Plaintiff Wins $114,082 but Pays Costs to the Defendant of $200,000:

In Colistro v Tbaytel ( 2019 ONCA 197) the Ontario Court of Appeal dismissed both the appeal and the cross appeal in the case of a plaintiff who was constructively dismissed when her employer rehired a manager who had sexually harassed her 11 year before.

She was awarded 12 months notice but because she had been on STD and LTD during this same period, her actual damages were only $14,082 . She was also awarded Honda or moral damages of $100,000.

Most plaintiffs’ counsel would have thought that an out come like this was a great win .

Not this plaintiff.

This is what the trial judgement said the Plaintiff was seeking :

  1. For constructive dismissal from employment $100,000.00, being 18 months’ salary,  plus “Wallace” damages of $250,000.00;

2.  For the intentional infliction of mental suffering:

                                i.            general damages of $1,000,000.00;

                              ii.            damages for past economic loss of $401,567.64;

                           iii.            damages for future economic loss of $680,666.25;

                           iv.            damages for past loss of housekeeping value of $64,533.70;

                              v.            damages for future loss of housekeeping value of $85,834.23;

                           vi.            aggravated damages of $500,000.00;

                          vii.            punitive damages of $300,000.00; and,

This totals $3,381,000 and change. As she recovered only $114,082, her recovery was about 3.3 % of what she was seeking.

When it came to costs, the OCA set out what the trial judge said .

      The trial judge held that, given the damages sought at trial by the appellant and the result achieved after trial, it was obvious that Tbaytel and the City were the substantially successful parties to the litigation, and were therefore entitled to an award of costs. While the appellant’s judgment was less favourable on its face than the financial terms of Tbaytel and the City’s 2015 and 2016 offers to settle, the trial judge chose not to invoke the cost consequences of r. 49.10(2) of the Rules of Civil Procedure. Instead, he chose “to fix costs in an amount which partially indemnified the defendants and which [he found] to be fair and reasonable taking into account all parties’ Bills of Costs, the terms of the 2015 and 2016 offers” and other relevant factors: costs endorsement, para. 36.

[63]      By order dated January 26, 2018, the trial judge ordered the appellant to pay costs to Tbaytel in the amount of $150,000 and to the City in the amount of $50,000.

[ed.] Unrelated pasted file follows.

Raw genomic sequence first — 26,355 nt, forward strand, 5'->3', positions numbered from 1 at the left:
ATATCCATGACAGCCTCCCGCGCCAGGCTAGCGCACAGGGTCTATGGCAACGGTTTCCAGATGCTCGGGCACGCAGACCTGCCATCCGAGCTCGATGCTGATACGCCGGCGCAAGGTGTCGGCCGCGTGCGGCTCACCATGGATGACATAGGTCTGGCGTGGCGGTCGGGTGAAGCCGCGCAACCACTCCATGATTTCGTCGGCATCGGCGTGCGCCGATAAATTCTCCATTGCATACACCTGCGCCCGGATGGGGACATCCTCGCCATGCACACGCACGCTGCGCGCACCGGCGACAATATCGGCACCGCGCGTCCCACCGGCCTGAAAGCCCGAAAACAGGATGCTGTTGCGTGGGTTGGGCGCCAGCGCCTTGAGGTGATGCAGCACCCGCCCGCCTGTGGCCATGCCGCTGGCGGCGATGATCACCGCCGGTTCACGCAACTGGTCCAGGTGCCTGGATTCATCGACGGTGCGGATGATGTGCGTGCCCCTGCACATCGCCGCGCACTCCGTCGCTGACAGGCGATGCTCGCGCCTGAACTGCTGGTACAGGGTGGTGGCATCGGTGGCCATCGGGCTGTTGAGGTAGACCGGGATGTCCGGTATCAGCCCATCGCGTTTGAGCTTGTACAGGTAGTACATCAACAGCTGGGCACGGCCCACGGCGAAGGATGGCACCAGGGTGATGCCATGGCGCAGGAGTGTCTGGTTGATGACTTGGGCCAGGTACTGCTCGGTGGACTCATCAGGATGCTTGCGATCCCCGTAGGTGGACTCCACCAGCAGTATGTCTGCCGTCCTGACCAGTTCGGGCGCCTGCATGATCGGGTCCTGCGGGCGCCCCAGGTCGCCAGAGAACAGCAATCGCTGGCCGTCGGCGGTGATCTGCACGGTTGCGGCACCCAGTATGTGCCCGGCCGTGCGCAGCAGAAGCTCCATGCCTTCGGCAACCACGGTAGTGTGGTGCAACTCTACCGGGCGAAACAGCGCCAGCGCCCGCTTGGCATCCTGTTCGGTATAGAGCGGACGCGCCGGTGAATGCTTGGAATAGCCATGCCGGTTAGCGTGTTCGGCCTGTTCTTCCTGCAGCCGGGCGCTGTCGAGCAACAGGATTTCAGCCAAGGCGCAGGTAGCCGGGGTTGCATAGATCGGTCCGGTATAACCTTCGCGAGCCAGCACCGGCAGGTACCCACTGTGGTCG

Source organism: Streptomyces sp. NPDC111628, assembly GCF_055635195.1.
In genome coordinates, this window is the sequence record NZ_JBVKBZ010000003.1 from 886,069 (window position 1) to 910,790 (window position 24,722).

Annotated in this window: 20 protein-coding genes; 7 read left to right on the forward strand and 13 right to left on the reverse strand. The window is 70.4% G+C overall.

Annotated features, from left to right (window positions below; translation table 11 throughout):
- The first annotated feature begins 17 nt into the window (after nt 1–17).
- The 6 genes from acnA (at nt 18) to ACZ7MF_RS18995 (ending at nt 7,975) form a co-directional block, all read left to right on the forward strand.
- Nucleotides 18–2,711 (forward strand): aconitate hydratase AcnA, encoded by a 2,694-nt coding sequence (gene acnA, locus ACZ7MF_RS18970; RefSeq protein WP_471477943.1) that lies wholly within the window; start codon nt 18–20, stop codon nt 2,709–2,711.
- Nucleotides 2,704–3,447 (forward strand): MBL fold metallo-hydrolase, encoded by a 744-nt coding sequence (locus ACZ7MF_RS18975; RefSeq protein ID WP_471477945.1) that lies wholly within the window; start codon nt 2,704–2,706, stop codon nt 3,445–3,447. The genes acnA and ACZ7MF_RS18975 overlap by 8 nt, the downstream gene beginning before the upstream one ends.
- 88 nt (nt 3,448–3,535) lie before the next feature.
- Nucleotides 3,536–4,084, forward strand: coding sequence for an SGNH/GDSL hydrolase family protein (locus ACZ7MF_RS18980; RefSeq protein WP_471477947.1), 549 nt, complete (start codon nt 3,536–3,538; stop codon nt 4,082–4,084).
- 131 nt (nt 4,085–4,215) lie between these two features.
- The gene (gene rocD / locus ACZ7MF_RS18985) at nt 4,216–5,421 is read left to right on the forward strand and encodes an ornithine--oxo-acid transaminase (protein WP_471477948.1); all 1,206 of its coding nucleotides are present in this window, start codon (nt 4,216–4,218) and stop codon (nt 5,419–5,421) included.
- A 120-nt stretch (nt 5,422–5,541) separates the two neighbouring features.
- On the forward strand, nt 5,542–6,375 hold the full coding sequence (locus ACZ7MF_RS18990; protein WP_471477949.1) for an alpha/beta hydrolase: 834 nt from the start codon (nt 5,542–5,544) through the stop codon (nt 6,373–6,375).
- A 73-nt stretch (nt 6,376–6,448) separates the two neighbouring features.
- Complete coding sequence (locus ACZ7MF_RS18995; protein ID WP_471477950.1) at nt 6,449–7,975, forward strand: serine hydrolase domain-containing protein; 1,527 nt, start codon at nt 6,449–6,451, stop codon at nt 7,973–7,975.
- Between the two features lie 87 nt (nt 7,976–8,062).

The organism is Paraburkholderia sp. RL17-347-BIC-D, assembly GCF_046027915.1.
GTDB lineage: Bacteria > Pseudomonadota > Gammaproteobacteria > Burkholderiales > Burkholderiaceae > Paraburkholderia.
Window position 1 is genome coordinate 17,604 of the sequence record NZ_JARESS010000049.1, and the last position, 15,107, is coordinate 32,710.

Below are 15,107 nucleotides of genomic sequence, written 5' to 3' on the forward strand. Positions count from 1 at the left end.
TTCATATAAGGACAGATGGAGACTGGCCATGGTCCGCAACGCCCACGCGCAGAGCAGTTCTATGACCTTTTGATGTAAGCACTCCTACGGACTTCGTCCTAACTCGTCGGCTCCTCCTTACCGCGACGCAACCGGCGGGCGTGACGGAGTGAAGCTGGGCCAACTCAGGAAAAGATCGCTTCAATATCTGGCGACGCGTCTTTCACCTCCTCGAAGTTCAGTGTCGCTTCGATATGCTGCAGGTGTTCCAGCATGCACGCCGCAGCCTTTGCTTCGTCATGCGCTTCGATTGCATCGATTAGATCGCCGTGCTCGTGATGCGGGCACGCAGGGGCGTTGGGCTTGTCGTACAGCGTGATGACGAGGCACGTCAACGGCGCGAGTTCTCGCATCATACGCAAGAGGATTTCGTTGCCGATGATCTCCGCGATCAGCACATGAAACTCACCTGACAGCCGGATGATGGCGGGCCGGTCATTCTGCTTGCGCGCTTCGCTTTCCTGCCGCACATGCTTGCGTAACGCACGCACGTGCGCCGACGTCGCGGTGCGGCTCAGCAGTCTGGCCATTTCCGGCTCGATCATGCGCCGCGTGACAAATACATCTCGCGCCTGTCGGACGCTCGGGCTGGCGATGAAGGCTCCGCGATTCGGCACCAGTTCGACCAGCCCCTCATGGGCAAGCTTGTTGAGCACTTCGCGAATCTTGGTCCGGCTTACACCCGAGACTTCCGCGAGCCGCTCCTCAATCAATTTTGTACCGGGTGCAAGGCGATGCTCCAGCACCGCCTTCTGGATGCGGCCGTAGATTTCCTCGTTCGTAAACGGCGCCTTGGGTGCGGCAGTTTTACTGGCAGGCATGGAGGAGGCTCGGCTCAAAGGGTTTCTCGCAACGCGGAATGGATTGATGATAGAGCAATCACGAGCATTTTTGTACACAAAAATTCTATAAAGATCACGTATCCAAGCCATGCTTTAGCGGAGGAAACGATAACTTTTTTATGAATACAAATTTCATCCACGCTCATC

The Court of Appeal, in refusing to overrule the trial judge on costs said as follows:

   The test for leave to appeal an order as to costs is stringent. Leave to appeal will not be granted save in obvious cases where the party seeking leave convinces the court there are strong grounds upon which the court could find that the judge erred in exercising his discretion: Carroll v. McEwan, 2018 ONCA 902 (CanLII), 34 M.V.R. (7th) 1, at paras. 58-59, application for leave to appeal to S.C.C. pending, 38514 (February 4, 2019).

[66]      I am not persuaded that the appellant has met this stringent test and would deny leave to appeal the costs order.

[67]      The appellant’s submissions suggest that the trial judge determined that she was entitled to her costs, subject to the application of r. 49.10(2). But he did not. He proceeded on the basis that Tbaytel and the City were the substantially successful parties and entitled to costs. Further, the record on appeal does not contain the settlement offers. The trial judge’s endorsement on costs suggests that Tbaytel’s second settlement offer did not include a “no admission of liability” clause. Finally, the trial judge acknowledged that the appellant argued that some of the amount of the settlement would have been taxable, but it is not clear that she quantified or substantiated that assertion and she does not do so before us.

My Comments :

In the past, there has rarely been a downside to reaching for the stars when claiming damages. It costs as much to issue a claim for $4,000,000 as it does for $40,000.

This case may stand for the proposition that there is a real risk to  seeking millions when the case is worth only thousands.

I have often thought that there should be a sliding fee scale for issuing a claim based on how much money the claim seeks. This might lessen the effect making million dollar claims in cases worth only thousands.